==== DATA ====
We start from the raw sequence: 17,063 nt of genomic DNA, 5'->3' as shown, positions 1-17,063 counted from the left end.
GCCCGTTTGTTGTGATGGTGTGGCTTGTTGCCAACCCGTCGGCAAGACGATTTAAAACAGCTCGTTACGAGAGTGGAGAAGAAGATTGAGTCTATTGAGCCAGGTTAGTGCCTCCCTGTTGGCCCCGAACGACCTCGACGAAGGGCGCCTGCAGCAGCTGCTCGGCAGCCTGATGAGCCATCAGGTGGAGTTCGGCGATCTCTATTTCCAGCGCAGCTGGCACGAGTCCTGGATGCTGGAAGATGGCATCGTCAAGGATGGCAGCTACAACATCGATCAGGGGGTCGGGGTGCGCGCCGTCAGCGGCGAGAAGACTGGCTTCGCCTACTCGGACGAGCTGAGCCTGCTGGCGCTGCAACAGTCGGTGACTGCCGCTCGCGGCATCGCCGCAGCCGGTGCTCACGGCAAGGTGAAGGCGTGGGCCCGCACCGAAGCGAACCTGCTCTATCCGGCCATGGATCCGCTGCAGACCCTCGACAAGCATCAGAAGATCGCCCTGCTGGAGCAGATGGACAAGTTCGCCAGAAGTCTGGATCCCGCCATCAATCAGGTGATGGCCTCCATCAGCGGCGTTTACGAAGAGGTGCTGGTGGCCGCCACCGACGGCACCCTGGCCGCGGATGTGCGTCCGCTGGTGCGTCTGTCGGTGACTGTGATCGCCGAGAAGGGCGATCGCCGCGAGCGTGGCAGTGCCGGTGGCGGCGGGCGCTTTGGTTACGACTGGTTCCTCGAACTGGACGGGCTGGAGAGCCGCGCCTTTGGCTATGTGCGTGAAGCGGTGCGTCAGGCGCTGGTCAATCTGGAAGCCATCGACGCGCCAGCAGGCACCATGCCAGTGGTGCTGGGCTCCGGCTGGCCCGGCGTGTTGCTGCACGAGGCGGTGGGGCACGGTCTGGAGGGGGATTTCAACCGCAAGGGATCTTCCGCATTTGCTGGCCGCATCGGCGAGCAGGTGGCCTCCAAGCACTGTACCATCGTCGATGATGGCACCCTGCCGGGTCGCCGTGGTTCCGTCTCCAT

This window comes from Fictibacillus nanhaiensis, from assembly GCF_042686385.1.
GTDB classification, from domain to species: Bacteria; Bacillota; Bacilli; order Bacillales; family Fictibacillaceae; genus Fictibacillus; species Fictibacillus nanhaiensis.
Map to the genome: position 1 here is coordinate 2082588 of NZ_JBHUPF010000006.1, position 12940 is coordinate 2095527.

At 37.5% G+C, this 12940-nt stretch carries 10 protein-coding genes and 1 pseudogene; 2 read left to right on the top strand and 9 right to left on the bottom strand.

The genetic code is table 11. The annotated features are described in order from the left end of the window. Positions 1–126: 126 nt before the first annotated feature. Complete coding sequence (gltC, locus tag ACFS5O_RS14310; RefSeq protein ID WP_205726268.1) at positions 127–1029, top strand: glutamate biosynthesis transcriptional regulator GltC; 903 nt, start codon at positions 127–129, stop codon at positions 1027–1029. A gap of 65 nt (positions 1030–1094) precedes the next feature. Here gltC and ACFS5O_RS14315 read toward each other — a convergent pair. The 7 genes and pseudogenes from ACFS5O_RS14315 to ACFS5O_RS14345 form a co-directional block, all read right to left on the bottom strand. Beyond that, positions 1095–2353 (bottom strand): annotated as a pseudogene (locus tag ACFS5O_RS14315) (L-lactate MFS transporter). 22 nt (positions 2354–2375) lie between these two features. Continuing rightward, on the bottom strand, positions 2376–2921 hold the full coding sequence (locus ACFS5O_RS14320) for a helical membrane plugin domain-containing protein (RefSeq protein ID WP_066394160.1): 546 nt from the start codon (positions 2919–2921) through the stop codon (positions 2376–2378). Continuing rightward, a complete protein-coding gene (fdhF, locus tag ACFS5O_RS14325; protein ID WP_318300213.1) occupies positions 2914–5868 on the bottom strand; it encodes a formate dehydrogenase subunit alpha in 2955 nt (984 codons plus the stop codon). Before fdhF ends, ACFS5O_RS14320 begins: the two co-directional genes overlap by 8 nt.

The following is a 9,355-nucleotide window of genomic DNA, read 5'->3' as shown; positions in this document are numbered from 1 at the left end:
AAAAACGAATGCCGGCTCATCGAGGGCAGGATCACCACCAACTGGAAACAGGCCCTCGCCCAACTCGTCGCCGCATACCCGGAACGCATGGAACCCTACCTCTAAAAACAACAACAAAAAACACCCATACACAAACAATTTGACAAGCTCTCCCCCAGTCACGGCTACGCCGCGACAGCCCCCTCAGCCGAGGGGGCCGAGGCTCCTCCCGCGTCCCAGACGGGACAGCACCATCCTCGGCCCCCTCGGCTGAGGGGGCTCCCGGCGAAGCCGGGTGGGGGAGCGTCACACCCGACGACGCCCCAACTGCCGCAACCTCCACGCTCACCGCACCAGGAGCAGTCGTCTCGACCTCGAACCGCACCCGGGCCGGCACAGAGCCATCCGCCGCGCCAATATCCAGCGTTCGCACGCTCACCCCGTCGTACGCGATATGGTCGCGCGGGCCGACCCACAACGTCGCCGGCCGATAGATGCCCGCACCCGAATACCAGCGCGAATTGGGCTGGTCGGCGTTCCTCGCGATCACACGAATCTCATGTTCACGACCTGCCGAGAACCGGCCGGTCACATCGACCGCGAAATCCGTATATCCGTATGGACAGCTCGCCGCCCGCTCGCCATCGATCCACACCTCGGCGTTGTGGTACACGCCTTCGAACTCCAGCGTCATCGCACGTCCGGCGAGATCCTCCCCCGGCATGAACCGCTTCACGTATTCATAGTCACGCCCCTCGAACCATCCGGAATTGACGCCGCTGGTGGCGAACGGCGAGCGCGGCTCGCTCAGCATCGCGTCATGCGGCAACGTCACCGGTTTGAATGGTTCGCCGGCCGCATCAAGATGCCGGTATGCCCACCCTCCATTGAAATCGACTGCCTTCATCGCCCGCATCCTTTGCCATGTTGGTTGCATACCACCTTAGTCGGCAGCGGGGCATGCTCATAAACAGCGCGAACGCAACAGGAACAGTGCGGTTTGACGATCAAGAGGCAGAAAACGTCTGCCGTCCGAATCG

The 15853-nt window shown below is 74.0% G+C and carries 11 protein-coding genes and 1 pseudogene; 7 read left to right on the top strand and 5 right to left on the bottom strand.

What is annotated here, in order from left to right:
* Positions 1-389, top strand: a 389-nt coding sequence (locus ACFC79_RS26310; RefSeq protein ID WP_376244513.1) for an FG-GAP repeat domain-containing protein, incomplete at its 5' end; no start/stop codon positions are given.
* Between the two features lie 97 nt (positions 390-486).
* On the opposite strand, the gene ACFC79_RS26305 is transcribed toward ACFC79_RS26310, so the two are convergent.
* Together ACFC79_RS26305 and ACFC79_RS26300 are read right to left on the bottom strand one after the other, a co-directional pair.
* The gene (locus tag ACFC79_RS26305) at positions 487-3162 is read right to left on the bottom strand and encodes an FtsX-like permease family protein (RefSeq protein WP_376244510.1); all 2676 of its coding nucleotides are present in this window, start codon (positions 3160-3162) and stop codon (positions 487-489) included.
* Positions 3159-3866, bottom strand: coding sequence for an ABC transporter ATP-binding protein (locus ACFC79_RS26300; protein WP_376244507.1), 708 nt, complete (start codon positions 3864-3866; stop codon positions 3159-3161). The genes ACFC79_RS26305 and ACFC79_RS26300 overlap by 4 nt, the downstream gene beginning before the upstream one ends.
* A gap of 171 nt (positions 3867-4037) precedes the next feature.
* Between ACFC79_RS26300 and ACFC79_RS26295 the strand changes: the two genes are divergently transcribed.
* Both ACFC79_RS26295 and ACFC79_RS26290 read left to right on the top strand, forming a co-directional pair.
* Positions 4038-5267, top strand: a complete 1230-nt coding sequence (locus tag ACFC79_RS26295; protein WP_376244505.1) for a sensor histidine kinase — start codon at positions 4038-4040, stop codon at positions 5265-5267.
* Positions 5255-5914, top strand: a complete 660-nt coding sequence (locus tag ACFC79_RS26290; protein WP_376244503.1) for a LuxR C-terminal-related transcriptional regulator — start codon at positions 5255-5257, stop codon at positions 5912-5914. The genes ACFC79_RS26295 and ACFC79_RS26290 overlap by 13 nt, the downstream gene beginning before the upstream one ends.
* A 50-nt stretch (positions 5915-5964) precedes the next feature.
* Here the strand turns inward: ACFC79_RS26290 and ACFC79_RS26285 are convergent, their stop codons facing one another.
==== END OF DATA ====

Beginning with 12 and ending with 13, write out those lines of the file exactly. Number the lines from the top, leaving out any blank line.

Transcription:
* Positions 1-389, top strand: a 389-nt coding sequence (locus ACFC79_RS26310; RefSeq protein ID WP_376244513.1) for an FG-GAP repeat domain-containing protein, incomplete at its 5' end; no start/stop codon positions are given.
* Between the two features lie 97 nt (positions 390-486).